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Wednesday 26 June 2024

Northern Boy by Iqbal Hussain

 The cover of Northern Boy by Iqbal Hussain, under the spotlight at Is This Mutton

Dear friends. Today's book spotlight is a story that will make you laugh and cry. It's a colourful, vivid and evocative account of a Blackburn boy's battle to become a performance artist and remain true to himself. 

Northern Boy is the debut novel from award winning Iqbal Hussain. 

Publisher's Description 

Is This Mutton reviews the debut novel by acclaimed writer Iqbal Hussain, Northern Boy

It's 1981 in the suburbs of Blackburn and, as Rafi’s mother reminds him daily, the family moved here from Pakistan to give him the best opportunities. But Rafi longs to follow his own path. 

Flamboyant, dramatic and musically gifted, he wants to be a Bollywood star. 

Twenty years later, Rafi is flying home from Australia for his best friend’s wedding. He has everything he ever wanted: starring roles in musical theatre, the perfect boyfriend and freedom from expectation. But returning to Blackburn is the ultimate test: can he show his true self to his community?

Navigating family and identity from boyhood to adulthood, as well as the changing eras of ABBA, skinheads and urbanisation, Rafi must follow his heart to achieve his dreams.

My Thoughts 

If you’re thinking Billy Elliott or Slumdog Millionaire you’re on the right track except that Northern Boy has darker moments of racism, prejudice and homophobia.  

It’s divided into sections. Part one sees present-day Rafi setting off from his home in Australia to go to his childhood friend’s wedding in Blackburn.  He’s apprehensive.  We learn he hadn’t been home for several years. 

The timeline slips back to the early 80s. Rafi is an exuberant child who loves singing,  dancing and playing his toy piano. His mother sings along as she whips up delicious food for her family. 

There’s lots of humour which made me laugh out loud. On a car trip, Rafi’s dad, who works in a mill, tells him exasperatedly “Your mother complains all the time. She says – move, you bloody donkey!”  Thinks Rafi: ‘I thought that unreasonable of Mother, before realising Father was shouting at a cyclist.’ 

As secondary school time approaches,  Rafi is terrified of going to the school his brother attends. His fears are justified when he goes there for a day visit and is attacked in the toilets.  

Rafi and his friend Shazia are mad about Abba and she dresses him up like Agnetha, so convincingly he isn’t recognised by anyone in the corner shop. But his mother is furious and says he must only be a drama queen indoors. She forbids him from taking part in a school performance with Abba, for lunchtime TV.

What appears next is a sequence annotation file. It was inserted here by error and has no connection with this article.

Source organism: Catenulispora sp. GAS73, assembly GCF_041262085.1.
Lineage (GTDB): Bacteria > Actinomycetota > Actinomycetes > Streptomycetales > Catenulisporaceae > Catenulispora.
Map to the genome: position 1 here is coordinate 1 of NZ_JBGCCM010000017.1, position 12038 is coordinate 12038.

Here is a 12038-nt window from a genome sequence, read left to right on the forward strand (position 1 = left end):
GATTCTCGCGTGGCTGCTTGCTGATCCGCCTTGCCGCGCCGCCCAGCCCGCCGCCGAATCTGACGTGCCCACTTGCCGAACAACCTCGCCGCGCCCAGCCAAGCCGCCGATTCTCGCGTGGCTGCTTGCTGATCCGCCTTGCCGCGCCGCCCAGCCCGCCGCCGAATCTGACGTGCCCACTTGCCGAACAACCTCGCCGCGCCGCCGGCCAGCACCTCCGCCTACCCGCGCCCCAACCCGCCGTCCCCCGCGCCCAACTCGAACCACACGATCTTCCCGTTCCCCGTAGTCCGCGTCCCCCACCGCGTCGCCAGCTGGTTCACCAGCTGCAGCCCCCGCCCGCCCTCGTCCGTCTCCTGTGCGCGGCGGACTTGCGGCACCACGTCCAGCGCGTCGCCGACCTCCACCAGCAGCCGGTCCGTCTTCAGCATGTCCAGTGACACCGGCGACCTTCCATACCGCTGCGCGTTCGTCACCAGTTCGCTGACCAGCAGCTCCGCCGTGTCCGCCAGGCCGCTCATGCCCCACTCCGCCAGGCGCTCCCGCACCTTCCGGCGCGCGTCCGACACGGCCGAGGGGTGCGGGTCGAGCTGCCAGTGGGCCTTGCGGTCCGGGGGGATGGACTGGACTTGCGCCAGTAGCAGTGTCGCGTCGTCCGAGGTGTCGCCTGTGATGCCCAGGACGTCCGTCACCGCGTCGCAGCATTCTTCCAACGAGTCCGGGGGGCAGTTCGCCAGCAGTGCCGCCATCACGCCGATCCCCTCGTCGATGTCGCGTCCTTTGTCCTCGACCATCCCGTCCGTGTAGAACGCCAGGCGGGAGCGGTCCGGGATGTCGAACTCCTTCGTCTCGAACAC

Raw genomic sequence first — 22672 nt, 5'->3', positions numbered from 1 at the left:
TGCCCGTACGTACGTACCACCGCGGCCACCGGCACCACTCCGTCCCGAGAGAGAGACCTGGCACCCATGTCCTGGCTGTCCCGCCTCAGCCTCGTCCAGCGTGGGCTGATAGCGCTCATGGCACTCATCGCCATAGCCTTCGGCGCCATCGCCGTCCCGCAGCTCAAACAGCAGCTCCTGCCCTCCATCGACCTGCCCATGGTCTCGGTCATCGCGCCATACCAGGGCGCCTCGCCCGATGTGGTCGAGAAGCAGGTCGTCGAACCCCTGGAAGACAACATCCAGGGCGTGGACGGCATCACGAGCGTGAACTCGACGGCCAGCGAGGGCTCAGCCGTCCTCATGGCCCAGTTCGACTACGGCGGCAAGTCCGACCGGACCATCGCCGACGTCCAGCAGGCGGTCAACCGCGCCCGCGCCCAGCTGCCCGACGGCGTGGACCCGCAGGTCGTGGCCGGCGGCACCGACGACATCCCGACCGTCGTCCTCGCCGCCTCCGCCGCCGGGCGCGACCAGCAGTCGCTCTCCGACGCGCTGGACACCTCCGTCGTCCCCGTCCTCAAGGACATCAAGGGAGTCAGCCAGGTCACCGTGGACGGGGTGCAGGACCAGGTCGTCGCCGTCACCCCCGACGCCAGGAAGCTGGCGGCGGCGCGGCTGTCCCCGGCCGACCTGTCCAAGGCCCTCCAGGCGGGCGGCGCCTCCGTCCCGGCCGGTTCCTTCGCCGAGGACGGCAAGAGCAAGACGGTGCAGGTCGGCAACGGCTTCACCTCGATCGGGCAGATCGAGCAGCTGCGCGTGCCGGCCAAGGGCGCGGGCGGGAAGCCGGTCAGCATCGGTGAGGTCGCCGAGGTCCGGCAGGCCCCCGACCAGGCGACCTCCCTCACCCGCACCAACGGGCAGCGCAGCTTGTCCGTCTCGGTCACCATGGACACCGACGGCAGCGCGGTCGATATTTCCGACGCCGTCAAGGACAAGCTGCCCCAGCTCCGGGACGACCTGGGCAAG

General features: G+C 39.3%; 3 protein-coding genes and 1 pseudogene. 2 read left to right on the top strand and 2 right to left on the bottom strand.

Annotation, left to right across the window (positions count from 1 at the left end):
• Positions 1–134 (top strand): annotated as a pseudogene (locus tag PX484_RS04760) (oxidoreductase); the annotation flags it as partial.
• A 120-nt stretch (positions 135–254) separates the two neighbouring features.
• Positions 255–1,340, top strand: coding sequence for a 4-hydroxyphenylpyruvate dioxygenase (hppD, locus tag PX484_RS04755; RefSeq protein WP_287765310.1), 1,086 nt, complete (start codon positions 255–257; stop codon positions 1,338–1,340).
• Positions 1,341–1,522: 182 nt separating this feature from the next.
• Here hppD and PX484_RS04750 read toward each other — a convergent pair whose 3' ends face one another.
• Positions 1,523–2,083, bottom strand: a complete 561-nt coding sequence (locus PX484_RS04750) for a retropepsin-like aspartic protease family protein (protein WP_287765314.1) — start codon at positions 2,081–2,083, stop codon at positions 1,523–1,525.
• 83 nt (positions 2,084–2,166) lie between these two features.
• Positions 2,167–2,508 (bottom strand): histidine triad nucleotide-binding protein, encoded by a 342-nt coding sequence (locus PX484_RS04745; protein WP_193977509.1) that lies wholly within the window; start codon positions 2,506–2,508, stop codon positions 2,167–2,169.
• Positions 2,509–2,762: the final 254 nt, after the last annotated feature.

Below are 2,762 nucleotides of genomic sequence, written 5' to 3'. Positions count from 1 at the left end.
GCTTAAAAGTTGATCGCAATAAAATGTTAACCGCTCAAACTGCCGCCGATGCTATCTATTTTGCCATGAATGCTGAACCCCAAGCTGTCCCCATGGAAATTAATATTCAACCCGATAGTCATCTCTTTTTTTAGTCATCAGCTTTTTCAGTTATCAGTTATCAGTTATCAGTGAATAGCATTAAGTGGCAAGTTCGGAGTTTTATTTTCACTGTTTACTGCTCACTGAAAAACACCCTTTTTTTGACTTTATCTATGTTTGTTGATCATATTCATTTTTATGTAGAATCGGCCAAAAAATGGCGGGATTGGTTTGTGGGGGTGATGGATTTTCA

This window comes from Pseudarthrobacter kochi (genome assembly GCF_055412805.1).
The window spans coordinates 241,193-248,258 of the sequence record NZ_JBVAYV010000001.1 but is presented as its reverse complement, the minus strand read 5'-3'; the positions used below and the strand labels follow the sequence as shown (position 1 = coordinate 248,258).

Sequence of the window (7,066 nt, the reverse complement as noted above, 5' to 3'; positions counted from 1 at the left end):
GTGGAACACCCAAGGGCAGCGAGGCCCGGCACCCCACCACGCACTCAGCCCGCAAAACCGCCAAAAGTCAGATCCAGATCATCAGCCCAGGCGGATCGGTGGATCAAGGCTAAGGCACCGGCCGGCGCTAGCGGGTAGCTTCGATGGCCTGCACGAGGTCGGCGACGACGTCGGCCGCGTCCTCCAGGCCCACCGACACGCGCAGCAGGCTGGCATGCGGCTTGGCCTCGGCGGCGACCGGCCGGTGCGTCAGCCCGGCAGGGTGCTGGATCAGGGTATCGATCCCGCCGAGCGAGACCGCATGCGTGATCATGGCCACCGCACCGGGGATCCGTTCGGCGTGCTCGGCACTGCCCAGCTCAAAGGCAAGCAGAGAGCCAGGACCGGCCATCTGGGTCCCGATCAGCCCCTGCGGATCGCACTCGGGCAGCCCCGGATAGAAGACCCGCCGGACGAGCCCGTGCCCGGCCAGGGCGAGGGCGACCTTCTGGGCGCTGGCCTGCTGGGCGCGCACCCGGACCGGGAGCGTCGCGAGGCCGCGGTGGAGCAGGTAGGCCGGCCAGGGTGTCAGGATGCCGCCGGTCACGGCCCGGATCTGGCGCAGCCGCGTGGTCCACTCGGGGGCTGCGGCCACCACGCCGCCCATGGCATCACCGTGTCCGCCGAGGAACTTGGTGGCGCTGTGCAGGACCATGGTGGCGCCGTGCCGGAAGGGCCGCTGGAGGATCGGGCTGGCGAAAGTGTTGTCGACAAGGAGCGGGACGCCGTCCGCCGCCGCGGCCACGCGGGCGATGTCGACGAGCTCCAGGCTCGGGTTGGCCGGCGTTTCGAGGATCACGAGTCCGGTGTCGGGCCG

Fortunately one of Rafi’s teachers, Mr H, sees the potential Rafi has and starts preparing him to apply for a place at a Conservatoire.  This is also done in secrecy because his parents are vehemently opposed to the idea. They would rather he became a doctor. 

Fast forward a few years and Rafi is a successful stage performer. He Skypes occasionally with his family but hasn’t met his nieces or nephew. 

The trip back to Blackburn is traumatic for many reasons. Rafi becomes estranged from his mother. Will they ever reconcile? 

I loved the powerful character of Mother.  Always dressed colourfully, with a painted on beauty spot and dramatic eye makeup, she came to life to me as she sang and danced round the house, cooking up a storm.  In reality she was never very happy with her husband and was always homesick for Pakistan.  She lavished affection on little Rafi. 

Rafi was also a complex character. The delightful child became a brooding and sensitive man who avoided conflict, even as far as moving to the other side of the world.  

A book that delivers laughs and tears. Highly recommended. 

About the Author 

Iqbal Hussain is a writer from Blackburn, Lancashire and he lives in London. His work appears in various anthologies and on websites including The Willowherb Review, The Hopper and caughtbytheriver. 

He is a recipient of the inaugural London Writers’ Awards 2018 and he won Gold in the Creative Future Writers’ Awards 2019. In 2022, he won first prize in Writing Magazine’s Grand Flash competition and was joint runner-up in the Evening Standard Short Story Competition. In 2023,his story ‘I’ll Never Be Young Again’ won first prize in the Fowey Festival of Arts and Literature short story competition. He was also Highly Commended in the Emerging Writer Award from The Bridge Award. 

Northern Boy is his first novel.

Thanks to Anne Cater at Random Things Tours, the author and the publisher, for the paperback advance copy of Northern Boy in return for an honest review. 


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